NubDial for Android makes dialing phone numbers easier


I never cease to be amused by the fact that the phone dialer on modern smartphones is little more than an app running on a sophisticated pocket computer. While that means it might be easier to pick up an old fashioned dumbphone and start dialing right away without first unlocking your phone and firing up an app, it also means that you can tweak the dialer in a number of ways to make searching your contact list a lot easier.

NubDial is a third party, open source phone dialer for Google Android. It combines the dialer and contact search tabs into a single window. You can grab the dialer with your finger and flick down to hide it or up to bring it back into focus.

In addition to searching by contact name, NubDial lets you search your contacts by phone number. So for instance, if you remember that your friend’s number has “123″ in it, you can start dialing and see if their contact info appears. Then just tap the contact name to bring up their info which you can use to finish dialing.

You can also add a number to your contacts from the NubDial interface by pulling up the settings dialog and clicking “Add to contacts.”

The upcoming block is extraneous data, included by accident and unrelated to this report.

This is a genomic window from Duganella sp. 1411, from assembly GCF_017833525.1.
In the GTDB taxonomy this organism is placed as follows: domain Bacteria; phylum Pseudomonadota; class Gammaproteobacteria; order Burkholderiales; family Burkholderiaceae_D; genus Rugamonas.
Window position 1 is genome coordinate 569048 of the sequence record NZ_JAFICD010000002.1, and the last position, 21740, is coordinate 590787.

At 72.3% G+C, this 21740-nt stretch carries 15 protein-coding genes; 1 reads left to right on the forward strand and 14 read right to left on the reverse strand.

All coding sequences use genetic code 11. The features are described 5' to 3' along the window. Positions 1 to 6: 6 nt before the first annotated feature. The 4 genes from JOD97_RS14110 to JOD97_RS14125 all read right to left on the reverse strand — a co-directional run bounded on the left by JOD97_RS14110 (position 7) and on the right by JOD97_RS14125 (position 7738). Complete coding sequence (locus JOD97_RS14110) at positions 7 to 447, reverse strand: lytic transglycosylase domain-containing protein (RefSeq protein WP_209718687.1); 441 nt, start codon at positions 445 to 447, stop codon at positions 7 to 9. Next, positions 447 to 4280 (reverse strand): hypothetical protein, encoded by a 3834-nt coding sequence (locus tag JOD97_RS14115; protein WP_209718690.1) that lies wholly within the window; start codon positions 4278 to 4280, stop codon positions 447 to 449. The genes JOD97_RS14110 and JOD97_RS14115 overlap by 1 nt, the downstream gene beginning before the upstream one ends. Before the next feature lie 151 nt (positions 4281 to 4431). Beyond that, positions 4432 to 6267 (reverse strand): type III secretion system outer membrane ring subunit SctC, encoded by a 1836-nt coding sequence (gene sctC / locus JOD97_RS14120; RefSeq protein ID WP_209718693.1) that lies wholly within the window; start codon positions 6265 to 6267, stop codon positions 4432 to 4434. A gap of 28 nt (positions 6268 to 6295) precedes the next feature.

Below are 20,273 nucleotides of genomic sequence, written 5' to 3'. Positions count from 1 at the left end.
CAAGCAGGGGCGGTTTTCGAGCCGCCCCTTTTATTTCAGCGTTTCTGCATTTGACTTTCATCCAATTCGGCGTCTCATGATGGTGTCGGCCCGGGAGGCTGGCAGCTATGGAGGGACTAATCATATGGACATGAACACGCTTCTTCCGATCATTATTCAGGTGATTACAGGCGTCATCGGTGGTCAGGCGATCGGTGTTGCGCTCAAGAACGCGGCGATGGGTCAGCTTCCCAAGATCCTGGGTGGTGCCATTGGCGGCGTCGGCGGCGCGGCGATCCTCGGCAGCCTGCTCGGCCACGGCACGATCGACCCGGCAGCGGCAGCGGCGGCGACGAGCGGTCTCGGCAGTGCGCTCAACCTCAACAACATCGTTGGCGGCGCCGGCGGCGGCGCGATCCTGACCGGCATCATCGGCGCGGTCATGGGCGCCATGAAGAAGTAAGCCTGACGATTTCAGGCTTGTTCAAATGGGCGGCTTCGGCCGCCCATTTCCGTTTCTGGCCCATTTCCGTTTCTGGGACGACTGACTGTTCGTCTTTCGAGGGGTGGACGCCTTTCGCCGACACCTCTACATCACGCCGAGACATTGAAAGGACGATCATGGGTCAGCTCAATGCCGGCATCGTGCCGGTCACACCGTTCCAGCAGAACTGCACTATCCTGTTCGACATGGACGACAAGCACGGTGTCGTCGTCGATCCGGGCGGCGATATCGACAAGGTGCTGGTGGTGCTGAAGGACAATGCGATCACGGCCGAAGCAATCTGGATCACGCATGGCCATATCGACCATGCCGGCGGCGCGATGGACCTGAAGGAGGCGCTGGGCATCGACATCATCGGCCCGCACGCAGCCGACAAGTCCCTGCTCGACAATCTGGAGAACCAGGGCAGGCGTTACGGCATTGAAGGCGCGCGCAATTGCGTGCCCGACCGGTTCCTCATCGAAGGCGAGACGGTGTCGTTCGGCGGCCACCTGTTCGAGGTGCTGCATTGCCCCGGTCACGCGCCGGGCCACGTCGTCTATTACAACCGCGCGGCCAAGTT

NubDial is available for Android 2.0 and up — and only the Google Nexus One is known to work at the moment, although it should support the Motorola Droid as well. Android 1.5 and 1.6 versions are in the works. One thing I noticed is that the search by number feature seemed a bit slow. I could easily type a full number by the time it found the correct contact — assuming I could remember the complete phone number. But I also happen to have well over a thousand contacts. It may be faster for users with smaller address books.

You can download NubDial for free from the Android Market. Or if you want to check out the source code, you can do that too.

via xda-developers

Brad Linder

Brad Linder is editor of Liliputing and Mobiputing. He's been tinkering with mobile tech for decades and writing about it since 2006. Brad has also worked with NPR, WHYY, PRI, and AOL.

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